These biologically inspired methods of computing are thought to be the next major advancement in the computing industry. Even simple animal brains are capable of functions that are currently impossible for computers. Computers do rote things well, like keeping ledgers or performing complex math. But computers have trouble recognizing even simple patterns much less generalizing those patterns of the past into actions of the future.
Now, advances in biological research promise an initial understanding of the natural thinking mechanism. This research shows that brains store information as patterns. Some of these patterns are very complicated and allow us the ability to recognize individual faces from many different angles. This process of storing information as patterns, utilizing those patterns, and then solving problems encompasses a new field in computing. This field, as mentioned before, does not utilize traditional programming but involves the creation of massively parallel networks and the training of those networks to solve specific problems. This field also utilizes words very different from traditional computing, words like behave, react, self-organize, learn, generalize, and forget.
The power of the human mind comes from the sheer numbers of these basic components and the multiple connections between them. It also comes from genetic programming and learning.
The individual neurons are complicated. They have a myriad of parts, sub-systems, and control mechanisms. They convey information via a host of electrochemical pathways. There are over one hundred different classes of neurons, depending on the classification method used. Together these neurons and their connections form a process which is not binary, not stable, and not synchronous. In short, it is nothing like the currently available electronic computers, or even artificial neural networks.
These artificial neural networks try to replicate only the most basic elements of this complicated, versatile, and powerful organism. They do it in a primitive way. But for the software engineer who is trying to solve problems, neural computing was never about replicating human brains. It is about machines and a new way to solve problems.
Figure 2.2.1 A Simple Neuron.
Within humans there are many variations on this basic type of neuron, further complicating man's attempts at electrically replicating the process of thinking. Yet, all natural neurons have the same four basic components. These components are known by their biological names - dendrites, soma, axon, and synapses. Dendrites are hair-like extensions of the soma which act like input channels. These input channels receive their input through the synapses of other neurons. The soma then processes these incoming signals over time. The soma then turns that processed value into an output which is sent out to other neurons through the axon and the synapses.
Recent experimental data has provided further evidence that biological neurons are structurally more complex than the simplistic explanation above. They are significantly more complex than the existing artificial neurons that are built into today's artificial neural networks. As biology provides a better understanding of neurons, and as technology advances, network designers can continue to improve their systems by building upon man's understanding of the biological brain.
But currently, the goal of artificial neural networks is not the grandiose recreation of the brain. On the contrary, neural network researchers are seeking an understanding of nature's capabilities for which people can engineer solutions to problems that have not been solved by traditional computing.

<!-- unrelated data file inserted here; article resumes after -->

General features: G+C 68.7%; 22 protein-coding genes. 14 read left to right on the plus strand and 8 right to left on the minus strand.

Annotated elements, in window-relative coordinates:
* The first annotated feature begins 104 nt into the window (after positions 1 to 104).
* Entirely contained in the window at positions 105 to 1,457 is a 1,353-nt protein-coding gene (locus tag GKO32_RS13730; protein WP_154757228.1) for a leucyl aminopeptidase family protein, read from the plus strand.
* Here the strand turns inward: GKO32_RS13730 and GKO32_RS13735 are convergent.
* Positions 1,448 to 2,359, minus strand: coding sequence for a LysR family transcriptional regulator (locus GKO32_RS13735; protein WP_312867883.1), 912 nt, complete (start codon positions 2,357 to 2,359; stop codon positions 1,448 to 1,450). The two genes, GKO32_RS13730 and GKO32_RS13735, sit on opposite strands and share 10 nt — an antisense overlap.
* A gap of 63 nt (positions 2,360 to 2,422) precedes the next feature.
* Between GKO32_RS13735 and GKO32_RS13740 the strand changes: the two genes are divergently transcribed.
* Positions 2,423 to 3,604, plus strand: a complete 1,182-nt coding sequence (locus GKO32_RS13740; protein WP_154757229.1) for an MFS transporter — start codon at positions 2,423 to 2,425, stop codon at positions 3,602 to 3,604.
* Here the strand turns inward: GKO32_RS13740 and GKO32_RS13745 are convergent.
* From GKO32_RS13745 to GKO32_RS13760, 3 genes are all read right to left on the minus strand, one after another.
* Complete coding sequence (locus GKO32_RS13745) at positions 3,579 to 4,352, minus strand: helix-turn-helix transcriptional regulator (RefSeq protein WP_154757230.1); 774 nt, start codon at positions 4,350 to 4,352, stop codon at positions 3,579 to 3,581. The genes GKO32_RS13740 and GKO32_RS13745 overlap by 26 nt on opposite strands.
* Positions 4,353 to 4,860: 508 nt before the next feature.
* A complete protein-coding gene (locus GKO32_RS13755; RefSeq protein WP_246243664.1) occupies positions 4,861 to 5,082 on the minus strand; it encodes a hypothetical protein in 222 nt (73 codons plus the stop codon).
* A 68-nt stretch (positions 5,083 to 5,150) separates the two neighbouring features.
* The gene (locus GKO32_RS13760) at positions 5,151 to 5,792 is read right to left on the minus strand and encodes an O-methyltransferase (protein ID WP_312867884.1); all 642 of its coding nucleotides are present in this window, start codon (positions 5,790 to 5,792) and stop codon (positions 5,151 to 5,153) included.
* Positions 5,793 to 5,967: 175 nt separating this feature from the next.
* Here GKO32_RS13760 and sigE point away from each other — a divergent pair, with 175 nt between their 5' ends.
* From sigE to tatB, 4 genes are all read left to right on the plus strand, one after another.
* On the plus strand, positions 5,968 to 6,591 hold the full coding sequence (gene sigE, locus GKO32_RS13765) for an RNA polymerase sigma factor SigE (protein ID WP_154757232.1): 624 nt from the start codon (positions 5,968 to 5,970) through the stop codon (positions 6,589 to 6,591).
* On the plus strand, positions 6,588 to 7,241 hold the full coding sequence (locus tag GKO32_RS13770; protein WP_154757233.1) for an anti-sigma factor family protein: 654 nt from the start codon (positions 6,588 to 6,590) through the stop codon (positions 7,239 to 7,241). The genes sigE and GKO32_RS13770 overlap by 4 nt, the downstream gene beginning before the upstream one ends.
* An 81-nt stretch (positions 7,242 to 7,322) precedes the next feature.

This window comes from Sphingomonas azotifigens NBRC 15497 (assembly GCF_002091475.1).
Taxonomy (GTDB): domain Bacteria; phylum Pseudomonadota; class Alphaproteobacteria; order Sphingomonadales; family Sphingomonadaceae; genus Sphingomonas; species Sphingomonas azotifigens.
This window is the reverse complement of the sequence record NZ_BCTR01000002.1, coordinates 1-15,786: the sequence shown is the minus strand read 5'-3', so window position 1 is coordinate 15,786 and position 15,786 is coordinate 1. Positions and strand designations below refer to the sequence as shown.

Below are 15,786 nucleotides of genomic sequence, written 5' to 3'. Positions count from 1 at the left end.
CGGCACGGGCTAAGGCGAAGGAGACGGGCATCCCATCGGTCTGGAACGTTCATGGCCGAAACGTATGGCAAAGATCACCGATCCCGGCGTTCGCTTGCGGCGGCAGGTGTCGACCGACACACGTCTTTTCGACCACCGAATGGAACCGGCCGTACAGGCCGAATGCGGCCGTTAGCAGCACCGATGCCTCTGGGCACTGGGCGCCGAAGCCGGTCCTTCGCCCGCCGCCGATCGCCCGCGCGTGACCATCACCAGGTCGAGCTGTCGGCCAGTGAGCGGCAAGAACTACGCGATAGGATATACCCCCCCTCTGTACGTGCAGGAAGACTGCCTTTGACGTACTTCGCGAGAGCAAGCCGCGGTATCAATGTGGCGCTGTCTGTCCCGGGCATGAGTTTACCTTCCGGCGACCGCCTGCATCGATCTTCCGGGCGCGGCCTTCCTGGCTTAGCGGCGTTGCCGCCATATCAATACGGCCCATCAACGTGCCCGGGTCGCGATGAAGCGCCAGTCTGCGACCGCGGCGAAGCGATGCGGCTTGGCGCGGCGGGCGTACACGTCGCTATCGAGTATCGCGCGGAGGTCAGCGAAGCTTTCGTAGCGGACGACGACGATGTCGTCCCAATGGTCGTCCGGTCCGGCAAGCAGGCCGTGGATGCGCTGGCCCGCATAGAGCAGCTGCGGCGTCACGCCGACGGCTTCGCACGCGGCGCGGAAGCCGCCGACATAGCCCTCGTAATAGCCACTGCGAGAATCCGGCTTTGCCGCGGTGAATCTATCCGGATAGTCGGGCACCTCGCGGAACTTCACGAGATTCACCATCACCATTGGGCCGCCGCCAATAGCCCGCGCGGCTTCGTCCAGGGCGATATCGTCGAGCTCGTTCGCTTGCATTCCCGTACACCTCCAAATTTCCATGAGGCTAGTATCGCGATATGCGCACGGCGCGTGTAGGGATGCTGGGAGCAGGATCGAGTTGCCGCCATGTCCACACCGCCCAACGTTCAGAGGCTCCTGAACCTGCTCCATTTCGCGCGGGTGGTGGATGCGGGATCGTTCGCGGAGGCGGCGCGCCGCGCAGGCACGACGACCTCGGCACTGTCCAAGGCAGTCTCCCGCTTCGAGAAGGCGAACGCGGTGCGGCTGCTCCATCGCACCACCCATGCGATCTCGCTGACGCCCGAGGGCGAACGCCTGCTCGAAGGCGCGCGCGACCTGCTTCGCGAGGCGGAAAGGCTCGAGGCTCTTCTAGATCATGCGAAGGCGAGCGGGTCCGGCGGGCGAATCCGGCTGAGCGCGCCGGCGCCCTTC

To do this, the basic unit of neural networks, the artificial neurons, simulate the four basic functions of natural neurons. Figure 2.2.2 shows a fundamental representation of an artificial neuron.
Figure 2.2.2 A Basic Artificial Neuron.
In Figure 2.2.2, various inputs to the network are represented by the mathematical symbol, x(n). Each of these inputs are multiplied by a connection weight. These weights are represented by w(n). In the simplest case, these products are simply summed, fed through a transfer function to generate a result, and then output. This process lends itself to physical implementation on a large scale in a small package. This electronic implementation is still possible with other network structures which utilize different summing functions as well as different transfer functions.
Some applications require "black and white," or binary, answers. These applications include the recognition of text, the identification of speech, and the image deciphering of scenes. These applications are required to turn real-world inputs into discrete values. These potential values are limited to some known set, like the ASCII characters or the most common 50,000 English words. Because of this limitation of output options, these applications don't always utilize networks composed of neurons that simply sum up, and thereby smooth, inputs. These networks may utilize the binary properties of ORing and ANDing of inputs. These functions, and many others, can be built into the summation and transfer functions of a network.
Other networks work on problems where the resolutions are not just one of several known values. These networks need to be capable of an infinite number of responses. Applications of this type include the "intelligence" behind robotic movements. This "intelligence" processes inputs and then creates outputs which actually cause some device to move. That movement can span an infinite number of very precise motions. These networks do indeed want to smooth their inputs which, due to limitations of sensors, comes in non-continuous bursts, say thirty times a second. To do that, they might accept these inputs, sum that data, and then produce an output by, for example, applying a hyperbolic tangent as a transfer function. In this manner, output values from the network are continuous and satisfy more real world interfaces.